JPMorgan has a history of proclaiming it is hedging when confronted with an unnecessarily large speculative position. The first thing the bank declared when the London Whale debacle surfaced was that it was part of a hedge against the bank’s portfolio. But that was openly scoffed at and quickly discarded as an excuse. JPM is likely to trot out the hedging or market making justification, but any competent attorney will blow that away. No one (openly or legitimately) granted JPMorgan the right to maintain market corners in COMEX gold and silver.
In December 2012, JPMorgan held market shares on the short side of COMEX gold and silver that amounted to 20% and 35% of the net open interest in each market respectively. It is not possible that a reasonable person would not consider those market shares in an active regulated futures market to constitute market corners. After rigging prices lower by historical amounts in 2013, JPMorgan flipped its short market corner in COMEX gold to a long market corner of as much as 25% and reduced its short market corner in COMEX silver to under 15% from 35%, pocketing more than $3 billion in illicit profits. I’d like to see JPMorgan explain some connection to hedging with regards to its position change.
Undoubtedly, JPMorgan will claim it was “making markets” to explain away its huge position shifts in COMEX gold and silver (and copper), proclaiming it was always a buyer on the downside and a seller on the upside of prices. True enough, but far from being the market hero it will pretend to be, a closer examination will reveal something else entirely. The purpose of market making is to provide market liquidity and price stability. Legitimate traders are given some leeway from regulations limiting speculative positions and market shares from growing too large in order to enhance liquidity and price stability which benefits everyone.
But the record clearly indicates that JPMorgan, in cahoots with the CME, has used its dominant market shares in COMEX gold, silver and copper to instead engage in an evil form of market making whose intent is to constrict liquidity and create disorderly pricing. What record indicates that? The price record. Twice in 2011, the price of silver fell more than 30% ($15) in a matter of days and last year gold fell $200 and silver by $5 in two days. These price declines were unprecedented, had no legitimate supply/demand explanation and the regulators, including the CME did or said anything.
For sure, JPMorgan was a buyer on those deliberate price smashes and every other COMEX gold, silver and copper price smash for the past six years, but how does that make them a hero? This crooked bank and the CME and others arranged every COMEX price smash in order to create chaos, drain liquidity and disrupt pricing; the exact opposite of what legitimate market making is supposed to be. JPMorgan and the CME violated public trust in our markets as proven by the price record. For that, they should be made to pay dearly.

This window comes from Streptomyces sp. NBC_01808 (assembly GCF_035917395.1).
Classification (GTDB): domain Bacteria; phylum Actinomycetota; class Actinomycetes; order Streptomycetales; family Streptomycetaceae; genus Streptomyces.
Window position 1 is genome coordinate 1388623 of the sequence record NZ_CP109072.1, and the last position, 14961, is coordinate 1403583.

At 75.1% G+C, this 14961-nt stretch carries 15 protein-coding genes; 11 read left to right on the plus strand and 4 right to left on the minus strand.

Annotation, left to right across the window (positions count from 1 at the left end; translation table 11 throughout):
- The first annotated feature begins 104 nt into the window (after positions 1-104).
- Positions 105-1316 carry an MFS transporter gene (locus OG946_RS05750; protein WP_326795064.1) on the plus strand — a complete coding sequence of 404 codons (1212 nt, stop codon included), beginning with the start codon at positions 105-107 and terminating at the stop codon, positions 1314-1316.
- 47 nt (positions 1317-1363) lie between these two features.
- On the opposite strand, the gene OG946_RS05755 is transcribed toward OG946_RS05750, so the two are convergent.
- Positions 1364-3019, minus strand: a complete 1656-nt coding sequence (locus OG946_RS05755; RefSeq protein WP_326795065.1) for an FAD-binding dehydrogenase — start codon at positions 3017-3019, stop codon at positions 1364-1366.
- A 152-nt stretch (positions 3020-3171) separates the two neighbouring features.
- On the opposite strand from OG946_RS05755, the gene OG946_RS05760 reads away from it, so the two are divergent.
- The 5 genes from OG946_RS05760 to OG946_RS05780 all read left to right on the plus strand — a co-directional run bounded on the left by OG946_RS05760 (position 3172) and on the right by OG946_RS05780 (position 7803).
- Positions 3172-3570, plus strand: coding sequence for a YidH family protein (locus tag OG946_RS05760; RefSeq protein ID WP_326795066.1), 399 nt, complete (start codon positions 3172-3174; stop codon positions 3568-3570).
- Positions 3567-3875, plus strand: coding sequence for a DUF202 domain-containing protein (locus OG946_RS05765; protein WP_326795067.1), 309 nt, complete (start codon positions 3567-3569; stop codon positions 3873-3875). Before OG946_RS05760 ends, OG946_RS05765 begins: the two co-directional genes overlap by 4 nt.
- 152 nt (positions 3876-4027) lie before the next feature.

The key question is how did (and does) JPMorgan and the CME pull this off repeatedly? It all has to do with market mechanics, of which JPM and the CME are absolute masters. Since there are, essentially, two separate and competing speculative groups setting prices on the COMEX, it comes down one group scamming the other. (I know this is old hat to subscribers, but please remember I’m writing this to convince the right attorney to take on these crooks). So how does JPM get positioned to profit from a price smash (or price rise) and then rig prices to go in their direction? Basically, by scamming the technical funds by getting those funds to do what is profitable for JPMorgan and other collusive commercial traders and including the CME in the form of extraordinarily large trading volume.
How the heck does JPMorgan and the CME pull that off? They can pull it off because they know how the technical funds operate and because JPM and the CME also know how to cause the funds to buy and sell when JPM wants them to buy and sell. Since the technical funds only buy as prices are rising and only sell as prices are falling, particularly when prices penetrate key moving averages, all JPMorgan and the other collusive commercials have to do is occasionally set prices above and below those key moving averages. And thanks to an array of dirty trading tricks developed over the past 30 years, the most recent being HFT, JPMorgan can set short term prices wherever it chooses, whenever it desires.
In a very real sense, JPMorgan and other collusive COMEX commercials have become the puppet masters controlling the technical funds’ movements. It is an exquisite racket – JPMorgan gets the technical funds to buy or sell in order to take the other side of the transaction as counterparties. This can be seen in almost every price move in COMEX gold, silver and copper over the years. Let me try to present the data in graphic form, courtesy of some charts by my Aussie friend, Nick Laird of sharelynx.com.